Residents, Conservation Advocates Concerned About Driving Range on Conservation Land
By: Brent Runyon
The Falmouth Housing Trust’s plans for a private golf driving range on conservation land and two new affordable homes on Sam Turner Road are raising concerns among residents and conservation advocates alike.
The plans call for a five-acre piece of conservation land to be clear cut and turned into a practice range for the members of the exclusive Golf Club of Cape Cod.
The land is currently under a conservation easement, according to Anne C. Saganic, Falmouth Housing Trust, but could be used for recreational purposes.
“I think that a practice range is a permissible use and I think that it would be good for a lot of reasons,” Ms. Saganic said.
“It’s not an old growth forest. It’s scrub pines and there’s an NStar easement. There’s poison ivy. It’s not Beebe Woods.”
Under the agreement, Golf Club of Cape Cod would pay $2,000 a month for use of the land, which would also be available for the use of Esker Place residents, but not open to the public.
“It’s an out-of-the-box proposal, and we’ll admit that,” Ms. Saganic said. “It’s unusual, and I would say that the times we’re in, out-of-the-box proposals are what is required of a lot of nonprofits.”
Golf courses as open space?
Margaret Hough Russell, administrator for The 300 Committee, said she has reviewed both the deed and the original 40B permit, and, in her opinion, the land should not be used for a golf practice facility.
She cited the language in the comprehensive permit that reads, “there shall be no construction or improvements of any kind,” on the land.
“To me that says that it shouldn’t be touched as a driving range,” Ms. Russell said.
The permit also states that, compared to other areas of town, this is not an especially sensitive area, although it does include a wildlife corridor and is a habitat for the Eastern box turtle.
Ms. Saganic said that the language in the comprehensive permit is not consistent with the language in the deed, which refers to the land as open space. Open space designation allows golf uses; for instance, the Falmouth Country Club also has an open space restriction, she said.
Plans also call for two new affordable homes to be constructed on Sam Turner Road, a short distance from the 18-unit Esker Place affordable housing development.
No public hearing
Some members of the public have questioned the board of appeals process during this application, which was posted on the agenda, but not subject to the normal public hearing procedures.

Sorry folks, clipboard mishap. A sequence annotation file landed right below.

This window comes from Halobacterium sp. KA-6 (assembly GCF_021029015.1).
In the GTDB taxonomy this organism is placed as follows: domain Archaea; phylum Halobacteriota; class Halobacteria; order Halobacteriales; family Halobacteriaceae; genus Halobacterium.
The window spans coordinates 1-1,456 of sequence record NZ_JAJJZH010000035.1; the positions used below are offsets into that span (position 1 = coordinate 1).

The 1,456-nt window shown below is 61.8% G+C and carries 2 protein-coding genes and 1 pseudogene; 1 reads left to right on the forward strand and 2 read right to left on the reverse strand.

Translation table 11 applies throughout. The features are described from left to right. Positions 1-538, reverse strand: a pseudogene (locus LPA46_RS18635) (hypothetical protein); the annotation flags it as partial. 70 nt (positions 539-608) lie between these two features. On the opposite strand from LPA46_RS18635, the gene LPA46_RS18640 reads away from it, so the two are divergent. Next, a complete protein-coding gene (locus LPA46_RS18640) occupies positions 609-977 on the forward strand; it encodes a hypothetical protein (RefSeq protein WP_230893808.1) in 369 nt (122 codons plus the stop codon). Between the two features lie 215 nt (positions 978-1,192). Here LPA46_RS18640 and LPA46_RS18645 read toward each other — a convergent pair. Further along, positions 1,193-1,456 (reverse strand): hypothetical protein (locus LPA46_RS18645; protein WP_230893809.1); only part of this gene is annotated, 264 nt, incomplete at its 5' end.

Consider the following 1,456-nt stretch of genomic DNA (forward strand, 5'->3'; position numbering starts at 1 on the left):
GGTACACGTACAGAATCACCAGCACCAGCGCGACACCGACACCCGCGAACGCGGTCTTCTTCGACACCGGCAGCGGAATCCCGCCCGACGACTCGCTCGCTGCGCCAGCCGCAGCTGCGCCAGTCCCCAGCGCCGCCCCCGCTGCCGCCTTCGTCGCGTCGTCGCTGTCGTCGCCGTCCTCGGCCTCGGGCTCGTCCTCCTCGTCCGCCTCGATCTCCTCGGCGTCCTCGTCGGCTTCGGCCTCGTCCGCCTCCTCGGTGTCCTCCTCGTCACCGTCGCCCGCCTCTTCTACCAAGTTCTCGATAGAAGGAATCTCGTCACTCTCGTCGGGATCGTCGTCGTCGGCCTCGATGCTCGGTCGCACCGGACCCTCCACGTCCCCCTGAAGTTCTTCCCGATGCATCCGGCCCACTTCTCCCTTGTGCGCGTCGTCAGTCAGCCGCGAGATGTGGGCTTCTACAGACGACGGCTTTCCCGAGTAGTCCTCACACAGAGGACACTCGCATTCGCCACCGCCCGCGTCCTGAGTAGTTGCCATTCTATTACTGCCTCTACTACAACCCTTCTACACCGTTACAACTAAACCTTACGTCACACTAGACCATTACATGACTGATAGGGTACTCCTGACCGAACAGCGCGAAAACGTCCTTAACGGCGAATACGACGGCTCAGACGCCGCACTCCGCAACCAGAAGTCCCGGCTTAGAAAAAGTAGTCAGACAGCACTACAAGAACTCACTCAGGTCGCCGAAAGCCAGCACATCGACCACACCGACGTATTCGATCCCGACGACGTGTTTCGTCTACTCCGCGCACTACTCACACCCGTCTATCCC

Cheryl A. Williams, a proponent of the effort to repeal the Chapter 40B law, said the application should never have been submitted as an administrative approval.
“The law says that if there are changes in the issuance of the permit, that the applicant has to notify the board in writing, promptly,” Ms. Williams said. “This is for a comprehensive permit that was issued 20 years ago.”
Maureen Harlow-Hawkes, a Falmouth conservation commissioner and an abutter to the project, also raised questions about the permit application process and concerns about the lack of public input.
The plans were submitted as a modification of an existing Chapter 40B permit at the beginning of September to the Falmouth Zoning Board of Appeals. The original permit, issued in 1990, called for 20 affordable homes at the development called Esker Place.
Attorney Laura M. Moynihan argued that the changes to the permit were insubstantial and could be granted by the board with an administrative approval.
Last month, board members discussed the modification request, but did not reach a decision on the matter. Board members asked the Falmouth Housing Trust to inform abutters of the project, and to seek referrals from the Department of Natural Resources and the Falmouth Engineering Department.
Because the permit modification was applied for as an administrative approval, there is no guarantee that abutters’ comments will be heard at the meeting.
“I would feel strongly that the [zoning board of appeals] should allow some dialogue for those who are interested,” Ms. Harlow-Hawkes said. “I’m hoping they’ll do the right thing and open it up to public comment.”
Zoning board of appeals Chairman Matthew J. McNamara said that although the board will not take public testimony, it will hear comments from abutters and interested parties during the discussion. He said the the board has not yet determined if the project is substantial or insubstantial.
“The way I would characterize it is that the board held onto our options,” Mr. McNamara said.
Board members could decide that the alteration of the permit should be considered a substantial change. In that case Falmouth Housing Trust would have to apply for a new Chapter 40B comprehensive permit.
The effort to repeal Chapter 40B at the ballot on November 2 might seem to add a time pressure to the decision, but Mr. McNamara said that would not affect the board’s decision on October 14.
By law, Mr. McNamara could have approved the project himself, as a modification of the original permit, but he said he was uncomfortable doing that, partially because the project was approved so long ago.
“This is so long ago it wasn’t anything I was even familiar with,” he said.
Ms. Williams said that the Chapter 40B law states that the board of appeals has 20 days to determine if the modification is a substantial or insubstantial change. By not making a decision, the modification has, in effect, already been approved, she said.
But Mr. McNamara said the board has fulfilled all the legal requirements by writing in a letter to Ms. Moynihan that they would discuss the matter during its regular meeting.
The discussion will continue on Thursday during the regular Falmouth Zoning Board of Appeals meeting, which begins at 5 PM at town hall.
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